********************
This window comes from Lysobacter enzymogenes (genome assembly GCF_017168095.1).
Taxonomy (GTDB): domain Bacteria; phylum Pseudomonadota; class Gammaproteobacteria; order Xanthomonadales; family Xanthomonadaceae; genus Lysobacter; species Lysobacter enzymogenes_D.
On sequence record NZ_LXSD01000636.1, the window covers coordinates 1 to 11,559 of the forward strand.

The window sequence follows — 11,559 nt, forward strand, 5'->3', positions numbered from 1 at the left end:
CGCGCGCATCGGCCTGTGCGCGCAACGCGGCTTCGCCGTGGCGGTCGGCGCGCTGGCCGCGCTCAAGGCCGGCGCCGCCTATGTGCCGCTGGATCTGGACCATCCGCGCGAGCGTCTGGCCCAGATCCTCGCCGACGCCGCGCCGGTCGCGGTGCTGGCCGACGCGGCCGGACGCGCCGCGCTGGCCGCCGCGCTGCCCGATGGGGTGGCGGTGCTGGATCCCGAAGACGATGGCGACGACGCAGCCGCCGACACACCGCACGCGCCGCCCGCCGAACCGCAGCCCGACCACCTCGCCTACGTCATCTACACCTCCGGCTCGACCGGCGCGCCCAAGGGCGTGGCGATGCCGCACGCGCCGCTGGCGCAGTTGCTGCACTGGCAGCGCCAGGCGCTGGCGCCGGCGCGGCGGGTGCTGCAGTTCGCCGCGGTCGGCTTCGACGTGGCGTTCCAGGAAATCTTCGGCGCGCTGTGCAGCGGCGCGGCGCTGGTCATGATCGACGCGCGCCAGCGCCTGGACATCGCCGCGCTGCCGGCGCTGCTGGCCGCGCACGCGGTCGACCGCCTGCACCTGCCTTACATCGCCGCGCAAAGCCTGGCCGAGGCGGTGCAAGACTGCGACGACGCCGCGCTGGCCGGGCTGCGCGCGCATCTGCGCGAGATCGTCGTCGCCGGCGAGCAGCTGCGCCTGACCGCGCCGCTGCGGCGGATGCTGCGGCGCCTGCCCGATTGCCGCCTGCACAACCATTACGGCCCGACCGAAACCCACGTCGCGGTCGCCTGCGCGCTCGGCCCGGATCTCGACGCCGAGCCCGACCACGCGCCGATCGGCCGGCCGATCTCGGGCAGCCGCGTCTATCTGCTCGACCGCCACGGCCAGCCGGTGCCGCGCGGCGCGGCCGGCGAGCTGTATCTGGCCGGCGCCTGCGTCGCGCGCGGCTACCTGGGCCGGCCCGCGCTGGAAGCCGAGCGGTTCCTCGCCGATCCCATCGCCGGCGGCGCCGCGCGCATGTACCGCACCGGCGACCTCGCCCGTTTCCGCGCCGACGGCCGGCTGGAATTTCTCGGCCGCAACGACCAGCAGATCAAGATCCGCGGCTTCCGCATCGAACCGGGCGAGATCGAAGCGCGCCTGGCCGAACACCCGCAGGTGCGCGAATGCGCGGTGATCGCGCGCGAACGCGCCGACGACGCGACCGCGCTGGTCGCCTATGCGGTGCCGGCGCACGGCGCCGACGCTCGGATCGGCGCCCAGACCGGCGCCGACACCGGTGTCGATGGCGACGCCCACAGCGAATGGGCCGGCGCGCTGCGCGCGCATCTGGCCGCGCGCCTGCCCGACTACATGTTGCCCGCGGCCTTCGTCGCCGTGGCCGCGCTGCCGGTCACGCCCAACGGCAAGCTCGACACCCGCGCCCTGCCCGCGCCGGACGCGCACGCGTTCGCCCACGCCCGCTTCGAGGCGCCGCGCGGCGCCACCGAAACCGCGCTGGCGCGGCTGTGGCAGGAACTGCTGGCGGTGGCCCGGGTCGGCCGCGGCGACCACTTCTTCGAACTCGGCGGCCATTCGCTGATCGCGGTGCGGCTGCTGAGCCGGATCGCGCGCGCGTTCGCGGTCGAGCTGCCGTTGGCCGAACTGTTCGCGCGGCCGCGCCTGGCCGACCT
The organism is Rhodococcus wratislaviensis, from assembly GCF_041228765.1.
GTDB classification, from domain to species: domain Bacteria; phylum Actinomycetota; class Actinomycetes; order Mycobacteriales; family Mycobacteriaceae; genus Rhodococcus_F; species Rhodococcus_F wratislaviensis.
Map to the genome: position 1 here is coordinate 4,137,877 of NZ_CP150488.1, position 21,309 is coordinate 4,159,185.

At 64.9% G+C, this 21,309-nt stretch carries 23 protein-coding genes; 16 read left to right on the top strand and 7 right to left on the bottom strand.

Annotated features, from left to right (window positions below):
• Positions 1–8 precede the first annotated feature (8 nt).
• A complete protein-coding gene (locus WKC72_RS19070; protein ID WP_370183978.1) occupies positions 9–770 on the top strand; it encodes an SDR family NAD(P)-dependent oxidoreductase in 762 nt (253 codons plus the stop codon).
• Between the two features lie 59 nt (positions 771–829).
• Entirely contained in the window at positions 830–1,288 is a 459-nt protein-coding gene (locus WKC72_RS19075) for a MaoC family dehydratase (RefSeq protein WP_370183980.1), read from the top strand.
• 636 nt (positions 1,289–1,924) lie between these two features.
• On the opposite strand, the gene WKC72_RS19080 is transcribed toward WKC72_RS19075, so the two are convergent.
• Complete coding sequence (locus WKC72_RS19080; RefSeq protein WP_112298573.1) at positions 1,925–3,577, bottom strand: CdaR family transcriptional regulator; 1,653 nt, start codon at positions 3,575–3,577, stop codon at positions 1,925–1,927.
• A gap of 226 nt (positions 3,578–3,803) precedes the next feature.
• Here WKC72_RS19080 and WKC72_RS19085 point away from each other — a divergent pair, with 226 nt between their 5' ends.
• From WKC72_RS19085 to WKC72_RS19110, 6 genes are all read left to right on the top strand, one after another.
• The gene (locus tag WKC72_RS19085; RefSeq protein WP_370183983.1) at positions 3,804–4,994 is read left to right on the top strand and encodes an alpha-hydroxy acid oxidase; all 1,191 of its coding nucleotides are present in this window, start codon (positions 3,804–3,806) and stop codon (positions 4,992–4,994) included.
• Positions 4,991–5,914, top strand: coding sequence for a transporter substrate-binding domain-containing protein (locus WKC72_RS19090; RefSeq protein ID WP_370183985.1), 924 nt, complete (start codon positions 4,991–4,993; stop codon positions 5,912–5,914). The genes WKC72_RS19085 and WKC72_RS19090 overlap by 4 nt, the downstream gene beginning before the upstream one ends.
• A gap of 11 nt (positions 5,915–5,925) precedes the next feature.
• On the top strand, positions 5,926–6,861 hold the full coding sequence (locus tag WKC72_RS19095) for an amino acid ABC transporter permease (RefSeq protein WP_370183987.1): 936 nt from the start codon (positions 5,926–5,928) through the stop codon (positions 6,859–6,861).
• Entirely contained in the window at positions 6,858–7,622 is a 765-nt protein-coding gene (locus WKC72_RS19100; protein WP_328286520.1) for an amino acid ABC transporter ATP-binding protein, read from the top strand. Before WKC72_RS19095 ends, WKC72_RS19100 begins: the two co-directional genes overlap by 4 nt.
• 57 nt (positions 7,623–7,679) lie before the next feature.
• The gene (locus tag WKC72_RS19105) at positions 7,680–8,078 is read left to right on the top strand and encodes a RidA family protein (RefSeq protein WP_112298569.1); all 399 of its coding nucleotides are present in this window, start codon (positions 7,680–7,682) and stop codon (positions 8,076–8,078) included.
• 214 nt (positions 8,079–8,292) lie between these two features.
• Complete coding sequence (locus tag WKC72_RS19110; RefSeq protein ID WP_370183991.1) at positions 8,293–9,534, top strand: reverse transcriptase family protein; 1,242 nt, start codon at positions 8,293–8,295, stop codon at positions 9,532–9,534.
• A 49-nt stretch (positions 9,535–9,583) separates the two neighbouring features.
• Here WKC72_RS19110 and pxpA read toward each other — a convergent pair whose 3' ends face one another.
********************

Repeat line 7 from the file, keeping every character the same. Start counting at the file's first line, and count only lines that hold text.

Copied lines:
GTDB classification, from domain to species: domain Bacteria; phylum Actinomycetota; class Actinomycetes; order Mycobacteriales; family Mycobacteriaceae; genus Rhodococcus_F; species Rhodococcus_F wratislaviensis.